If you want to get introduced to the world of programming contests, I hear great things about Programming Challenges: The Programming Contest Training Manual.

u/chub79 · 15 pointsr/algorithms

The Algotitms Design Manual by Skienna helped me a lot.

I was also curious about this one.

Also, this site may help :)

u/markgraydk · 2 pointsr/algorithms

I liked Algorithm Design. It's not really that more advanced but does a good job at expanding on the design and use of algorithms. It's good for bridging that gap from a theoretical course based off Cormen to real-life application of algorithms, which I think is a problem many CS students run into.

u/gtani · 5 pointsr/algorithms

That book has reviewed excellent reviews This is the standard text, CLR or CLRS

What you're describing is probably what most people think of as machine learning, data science/mining, and has as much to do with computational efficiencies as it does algorithms' intrinsic behavior.

Also, What programming languages do you know?

Maybe if you look at a cheat sheet and some ML texts (Murphy, Bishop, Barber), those would help (also AIMA by Norvig/Russell)

u/ospatil · 3 pointsr/algorithms

Learning JavaScript Data Structures and Algorithms - Second Edition is a really good book with clear explanations and code examples.

Grokking Algorithms is also a wonderful book especially for non-CS people and beginners. The examples are in Python but it shouldn't be a problem given your Ruby and JavaScript background.

u/digitizemd · 3 pointsr/algorithms

The Princeton / Coursera algorithms course. It is great. You can find lectures (since the first course finished recently, and the second course is halfway done) here (you need to change the number at the very end. I think it starts at 10).

There is a book that's relatively cheap:

And there's a booksite:

This course is done entirely in Java.

u/grandzooby · 3 pointsr/algorithms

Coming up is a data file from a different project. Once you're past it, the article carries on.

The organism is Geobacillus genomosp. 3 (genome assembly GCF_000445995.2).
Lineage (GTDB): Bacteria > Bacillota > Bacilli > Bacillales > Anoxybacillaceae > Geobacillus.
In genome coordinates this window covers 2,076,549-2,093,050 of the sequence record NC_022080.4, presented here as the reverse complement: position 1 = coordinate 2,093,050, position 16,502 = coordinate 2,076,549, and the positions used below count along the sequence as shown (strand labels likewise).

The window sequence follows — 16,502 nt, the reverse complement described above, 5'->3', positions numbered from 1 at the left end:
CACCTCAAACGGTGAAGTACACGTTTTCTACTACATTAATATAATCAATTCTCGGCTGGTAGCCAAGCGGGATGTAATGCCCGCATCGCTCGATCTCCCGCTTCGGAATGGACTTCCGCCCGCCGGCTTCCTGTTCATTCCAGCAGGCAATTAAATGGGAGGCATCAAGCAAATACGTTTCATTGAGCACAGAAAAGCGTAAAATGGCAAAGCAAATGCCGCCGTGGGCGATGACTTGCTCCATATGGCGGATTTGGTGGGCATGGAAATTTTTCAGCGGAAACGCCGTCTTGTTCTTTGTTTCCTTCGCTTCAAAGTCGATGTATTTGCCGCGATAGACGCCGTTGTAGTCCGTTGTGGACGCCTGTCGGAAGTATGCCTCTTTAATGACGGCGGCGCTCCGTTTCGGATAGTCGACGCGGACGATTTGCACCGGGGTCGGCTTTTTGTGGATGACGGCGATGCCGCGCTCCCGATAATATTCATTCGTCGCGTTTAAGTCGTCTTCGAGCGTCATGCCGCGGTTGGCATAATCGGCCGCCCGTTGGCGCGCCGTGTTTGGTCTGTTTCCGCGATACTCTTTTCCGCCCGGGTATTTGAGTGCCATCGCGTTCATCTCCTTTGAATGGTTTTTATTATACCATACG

GLPK is a commonly used library in a number of programming languages(R, Python, etc.) and Excel has a limited ability to do these problems.

If you want to take an Excel approach, I once took a class that used this book:

u/samort7 · 1 pointr/algorithms

Honestly, the CLRS book has been the most helpful thing for me doing my Analysis of Algorithms class. For each example in the book, watch a video or three so you get the gist of what's going on, then step through the pseudocode example so you more intuitively understand how it works. I also tend to skip a lot of the proofs, but they are there if you need them.

u/rdguez · 2 pointsr/algorithms

There’s a book called Grokkin Algorithms, which illustrates some of those concepts quickly. I also liked another book called Cracking the Code Interview.

u/0x6f_ · 2 pointsr/algorithms

You usually do see stuff you've never seen before when you're learning something new.


u/drboyfriend · 1 pointr/algorithms

Introduction to the Design and Analysis of Algorithms, by Levitin, was used at my university and none of us cared for that book and I don't recommend it.

I'm not familiar with #1, but I do recommend:

u/Feydarkin · 2 pointsr/algorithms

I second The Algorithm Design Manual, very good book.

I think that being proficient with algorithms consists of three skills:

  • Understanding specific algorithms and how they work (theory)

  • Being able to utilize/tweak a specific algorithm to solve a problem

  • Being able to decompose problems and choose relevant algorithms

    And I think that The Algorithm Design Manual is excellent for this, Carmen is more comprehensive but I find it a bit to dry for my taste.
u/Bayequentist · 1 pointr/algorithms

Generally after CLRS you should be ready to read TAOCP. But if you still feel insufficient, Professor Knudth has another book that you can look into to enhance the math background - Concrete Mathematics: A Foundation for Computer Science.

u/throwdemawaaay · 3 pointsr/algorithms

A good lightweight introduction: Programming Collective Intelligence

If you'd like a single, but more difficult, reference that covers much of the breadth of machine learning: Machine Learning: A probabiliistic Perspective

u/timshoaf · 2 pointsr/algorithms

This isn't the most direct answer; /u/jpfed gave you that. The interior point methods used for these things can be fairly quick in practice.

The theory, mathematically, however is covered in Convex Optimization and Combinatorial Optimization

These are extremely common types of problems in the fields of economics and operations research.

u/kc7wbq · 15 pointsr/algorithms

Oh man, you thread has wrecked my day. You're question prompted me to pull down an algorithm book from a collage class I had about 8 years ago. Out fell some 3x5 cards with algorithm names and short notes summing up the algorithm. I'd written the cards to get ready for tests.

I looked through the cards, then looked at my task list for the day and it made me want to cry. I've been doing bullshit busy work so long in corporate America I've forgotten almost everything I ever learned in collage.

If you love programming, work for a small company when you leave college. If you're incompetent and only looking for a paycheck, go work for a corporation.